AppSheet platform directions in 2018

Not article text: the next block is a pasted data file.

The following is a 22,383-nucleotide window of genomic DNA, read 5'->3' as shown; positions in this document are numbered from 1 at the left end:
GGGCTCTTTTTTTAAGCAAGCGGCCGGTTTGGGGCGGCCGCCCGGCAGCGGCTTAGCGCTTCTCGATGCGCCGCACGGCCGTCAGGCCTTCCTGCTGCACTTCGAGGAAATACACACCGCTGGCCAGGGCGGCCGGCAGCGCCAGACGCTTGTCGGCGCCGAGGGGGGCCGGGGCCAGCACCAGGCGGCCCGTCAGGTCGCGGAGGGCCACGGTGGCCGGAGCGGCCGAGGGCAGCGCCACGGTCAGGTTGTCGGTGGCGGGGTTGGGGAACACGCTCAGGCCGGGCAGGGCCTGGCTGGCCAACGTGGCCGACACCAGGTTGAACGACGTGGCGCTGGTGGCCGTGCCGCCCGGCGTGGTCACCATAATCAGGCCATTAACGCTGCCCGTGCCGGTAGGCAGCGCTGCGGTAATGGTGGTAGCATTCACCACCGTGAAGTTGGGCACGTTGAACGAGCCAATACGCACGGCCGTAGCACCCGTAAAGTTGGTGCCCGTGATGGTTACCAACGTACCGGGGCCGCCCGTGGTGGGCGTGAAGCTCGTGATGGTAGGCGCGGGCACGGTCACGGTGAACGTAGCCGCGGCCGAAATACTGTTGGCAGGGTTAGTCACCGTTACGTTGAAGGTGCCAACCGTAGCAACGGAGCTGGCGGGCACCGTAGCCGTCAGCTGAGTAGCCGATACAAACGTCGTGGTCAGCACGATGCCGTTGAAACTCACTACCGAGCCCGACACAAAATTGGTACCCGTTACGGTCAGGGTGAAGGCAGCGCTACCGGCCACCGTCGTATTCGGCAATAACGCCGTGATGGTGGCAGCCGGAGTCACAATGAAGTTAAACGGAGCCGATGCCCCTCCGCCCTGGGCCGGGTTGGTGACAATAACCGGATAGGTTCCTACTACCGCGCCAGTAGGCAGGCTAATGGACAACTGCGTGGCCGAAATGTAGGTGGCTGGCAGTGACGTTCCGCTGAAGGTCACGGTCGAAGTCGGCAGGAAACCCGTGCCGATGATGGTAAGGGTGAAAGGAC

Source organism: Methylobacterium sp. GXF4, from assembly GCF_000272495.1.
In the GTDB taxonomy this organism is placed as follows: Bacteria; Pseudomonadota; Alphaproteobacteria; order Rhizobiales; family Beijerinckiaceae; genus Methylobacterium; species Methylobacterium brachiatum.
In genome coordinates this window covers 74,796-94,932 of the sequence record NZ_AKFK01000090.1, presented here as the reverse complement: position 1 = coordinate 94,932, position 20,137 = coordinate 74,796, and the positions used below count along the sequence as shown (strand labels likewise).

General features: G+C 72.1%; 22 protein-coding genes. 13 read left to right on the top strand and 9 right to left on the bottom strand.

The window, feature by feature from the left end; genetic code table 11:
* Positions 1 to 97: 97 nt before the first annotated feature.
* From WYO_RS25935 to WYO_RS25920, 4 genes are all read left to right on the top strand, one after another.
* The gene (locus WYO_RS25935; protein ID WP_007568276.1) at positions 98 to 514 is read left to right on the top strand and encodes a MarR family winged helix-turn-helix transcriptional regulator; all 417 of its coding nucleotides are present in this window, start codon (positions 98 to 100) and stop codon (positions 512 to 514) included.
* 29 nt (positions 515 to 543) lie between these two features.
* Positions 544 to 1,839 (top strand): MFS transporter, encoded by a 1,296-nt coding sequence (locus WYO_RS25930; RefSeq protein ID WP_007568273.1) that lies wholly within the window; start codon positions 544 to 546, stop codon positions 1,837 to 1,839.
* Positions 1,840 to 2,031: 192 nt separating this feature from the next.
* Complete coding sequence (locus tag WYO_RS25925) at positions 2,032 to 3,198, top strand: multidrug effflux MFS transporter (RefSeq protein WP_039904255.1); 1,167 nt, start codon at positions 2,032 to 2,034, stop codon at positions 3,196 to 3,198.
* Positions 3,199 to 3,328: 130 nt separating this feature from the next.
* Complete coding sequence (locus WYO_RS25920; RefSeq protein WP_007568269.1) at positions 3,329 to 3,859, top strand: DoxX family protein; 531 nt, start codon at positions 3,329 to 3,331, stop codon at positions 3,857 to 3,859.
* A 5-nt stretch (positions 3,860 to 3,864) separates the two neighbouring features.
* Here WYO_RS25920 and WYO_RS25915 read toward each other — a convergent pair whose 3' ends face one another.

Happy new year! As usual at the start of the year, we share our plans for the platform and the directions we expect to take. For some context, take a look at the plans we described a year ago—as it turns out, we did deliver on many of those themes, although perhaps our original timeframes were overly optimistic. The goal of the AppSheet platform AppSheet is a platform for anyone to build, distribute and manage apps. That mission statement is intentionally broad and it has not fundamentally changed in the last three years.  We pursue this platform goal along three axes: Who? We really want _anyone_ with any technical skill level to be an app creator. We fully recognize that our platform currently requires a reasonable level of technical sophistication. We expect to take major steps to lower the barriers and make the platform more accessible. What? While we eventually expect to be able to create all apps, our current focus is on business apps. We define an "app" broadly, going beyond the confines of just a traditional mobile app but also incorporating a variety of merging app form factors as well as any aspect of logic + data + processing that is relevant to solving business problems. How? The platform should be end-to-end, enterprise-grade, and intelligent.  From the goal to product plans Our product plans always include work across a variety of areas: We rearchitect and rework our existing platform and model: for example, in 2017, we rebuilt much of the app editor,  replaced built-in actions with explicit Action definitions, and updated Google authentication on Android. We enhance the existing features: for example, in 2017, editor changes, stable app versions, new functions, and expression performance improvements. We add new features: for example, in 2017 we added XY and Video column types, Scheduled Reports, Push Notifications, Chatbot Apps, Deep Links, searchable audit logs, MySQL databases, teams, enterprise policies, and a lot more. We do an occasional bold new thing/moonshot: for example, in 2017, we did Chatbot Apps.   The actual features chosen are primarily influenced by the tremendous volume of direct feedback we get from our customer community. I personally read about 400 customer communications every week. We also pay attention to what is happening more broadly in our industry, and what we learn from advisors and analysts. Finally, our team tries to step back from the details occasionally and ask if there are fundamental improvements that can help our broad customer base.  From product plans to feature deployment Our engineering process is designed to minimize overheads and balance rapid progress with system stability.   We are a small engineering team. Every engineer has access to every part of the code base, and so one engineer can build and deploy an end-to-end feature without dependency on anyone else. In practice and over time, individual engineers become experts in certain aspects of the product. For example, one engineer, Sarah Gould, owns the set of design decisions for the mobile app UI and she is also responsible for executing the changes to that UI. The overall product plans for the next year are allocated to different members of the engineering team. Sarah has her UI feature roadmap for the year and knows the overall rough priorities. She figures out how to balance bug fixes, incremental changes, and new feature development within her area. Each engineer typically has a concrete schedule for a month, a rough schedule for the next three months, and an unprioritized list of everything else beyond that.  We deploy a new version of the AppSheet platform every working day. Because we deploy every day, the incremental change between versions is small. This promotes stability and it also allows us to deliver new features rapidly because features are not queued up waiting for a "release". When there are changes made to existing features, they are typically deployed using a gradual "rollout" process that allows us to ensure greater stability across our customer base.  Platform themes for 2018 So finally after all that preamble, here are the plans for 2018. If your favorite feature request doesn't fit in one of these themes, that's ok—our planning is continuous and evolving, so just let us know what you think will really help you get the most out of AppSheet. 1. Basics Further integrations—more data connectors, more workflow integrations System stability—keep up our pace of change without breaking customers, more automated tests, rewrite of app storage layer on the device Better performance—optimizations on our backend and in the app, faster background sync 2. App model enhancements Richer apps—richer UI (more forms options, calendars, structured search), more functions in expressions, richer deep links, more app customization and automation within the app Modular design—ability to create, share, and re-use app “modules” Security—limiting scope during signin, more auth providers (like Facebook) Device integration—expose hardware capabilities (Bluetooth, sensors) 3. Platform enhancements Intelligent feedback—understand the app creator’s intent, provide guidance on UI design, performance improvement, user analytics, etc Enterprise-grade—policies, domain and data sources inherited from root account, centralized billing, deeper integration with Active Directory and Google Domains, encrypted storage on device 4. Collaboration and Context More and better samples and videos for app creators Dynamic in-product tutorials to guide app creation Team collaboration features and user feedback to app creators 5. Moonshot: Natural Language For users in the app: search via natural language, chatbot apps V2 For app creators: high-level app descriptions in natural-language So when do we get started? As you can see, there's a lot that we plan to deliver. Keep an eye out for features that roll out with our daily deployments. We'd love to hear your feedback. I hope each of you finds a couple of things in there that are exciting and also useful for your apps.